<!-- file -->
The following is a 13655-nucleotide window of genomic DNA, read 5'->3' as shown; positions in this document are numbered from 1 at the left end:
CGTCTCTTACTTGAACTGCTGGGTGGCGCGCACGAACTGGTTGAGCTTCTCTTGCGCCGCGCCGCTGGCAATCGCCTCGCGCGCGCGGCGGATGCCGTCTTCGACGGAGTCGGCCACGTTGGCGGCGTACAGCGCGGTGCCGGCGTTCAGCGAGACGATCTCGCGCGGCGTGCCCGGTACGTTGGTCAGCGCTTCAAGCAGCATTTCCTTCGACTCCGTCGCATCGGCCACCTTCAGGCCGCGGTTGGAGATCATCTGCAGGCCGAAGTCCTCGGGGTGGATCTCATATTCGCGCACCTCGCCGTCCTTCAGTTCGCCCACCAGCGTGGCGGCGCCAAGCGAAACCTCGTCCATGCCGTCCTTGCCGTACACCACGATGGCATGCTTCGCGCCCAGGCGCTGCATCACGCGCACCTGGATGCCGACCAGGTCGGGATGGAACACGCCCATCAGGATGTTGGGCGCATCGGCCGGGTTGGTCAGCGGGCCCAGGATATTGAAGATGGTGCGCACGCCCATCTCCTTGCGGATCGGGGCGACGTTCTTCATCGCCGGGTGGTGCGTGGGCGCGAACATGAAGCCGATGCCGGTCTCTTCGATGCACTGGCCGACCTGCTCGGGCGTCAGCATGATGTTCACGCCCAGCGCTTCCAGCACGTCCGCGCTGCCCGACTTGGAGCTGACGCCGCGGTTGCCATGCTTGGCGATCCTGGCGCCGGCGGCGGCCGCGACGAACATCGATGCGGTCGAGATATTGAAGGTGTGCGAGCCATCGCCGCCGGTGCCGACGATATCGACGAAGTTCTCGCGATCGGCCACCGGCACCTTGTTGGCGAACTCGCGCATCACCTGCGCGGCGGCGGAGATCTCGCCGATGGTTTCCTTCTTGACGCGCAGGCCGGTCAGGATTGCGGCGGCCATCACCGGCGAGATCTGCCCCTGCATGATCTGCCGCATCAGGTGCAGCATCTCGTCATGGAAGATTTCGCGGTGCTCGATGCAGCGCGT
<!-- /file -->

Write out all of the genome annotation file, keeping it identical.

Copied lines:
The following is a 13655-nucleotide window of genomic DNA, read 5'->3' as shown; positions in this document are numbered from 1 at the left end:
CGTCTCTTACTTGAACTGCTGGGTGGCGCGCACGAACTGGTTGAGCTTCTCTTGCGCCGCGCCGCTGGCAATCGCCTCGCGCGCGCGGCGGATGCCGTCTTCGACGGAGTCGGCCACGTTGGCGGCGTACAGCGCGGTGCCGGCGTTCAGCGAGACGATCTCGCGCGGCGTGCCCGGTACGTTGGTCAGCGCTTCAAGCAGCATTTCCTTCGACTCCGTCGCATCGGCCACCTTCAGGCCGCGGTTGGAGATCATCTGCAGGCCGAAGTCCTCGGGGTGGATCTCATATTCGCGCACCTCGCCGTCCTTCAGTTCGCCCACCAGCGTGGCGGCGCCAAGCGAAACCTCGTCCATGCCGTCCTTGCCGTACACCACGATGGCATGCTTCGCGCCCAGGCGCTGCATCACGCGCACCTGGATGCCGACCAGGTCGGGATGGAACACGCCCATCAGGATGTTGGGCGCATCGGCCGGGTTGGTCAGCGGGCCCAGGATATTGAAGATGGTGCGCACGCCCATCTCCTTGCGGATCGGGGCGACGTTCTTCATCGCCGGGTGGTGCGTGGGCGCGAACATGAAGCCGATGCCGGTCTCTTCGATGCACTGGCCGACCTGCTCGGGCGTCAGCATGATGTTCACGCCCAGCGCTTCCAGCACGTCCGCGCTGCCCGACTTGGAGCTGACGCCGCGGTTGCCATGCTTGGCGATCCTGGCGCCGGCGGCGGCCGCGACGAACATCGATGCGGTCGAGATATTGAAGGTGTGCGAGCCATCGCCGCCGGTGCCGACGATATCGACGAAGTTCTCGCGATCGGCCACCGGCACCTTGTTGGCGAACTCGCGCATCACCTGCGCGGCGGCGGAGATCTCGCCGATGGTTTCCTTCTTGACGCGCAGGCCGGTCAGGATTGCGGCGGCCATCACCGGCGAGATCTGCCCCTGCATGATCTGCCGCATCAGGTGCAGCATCTCGTCATGGAAGATTTCGCGGTGCTCGATGCAGCGCGT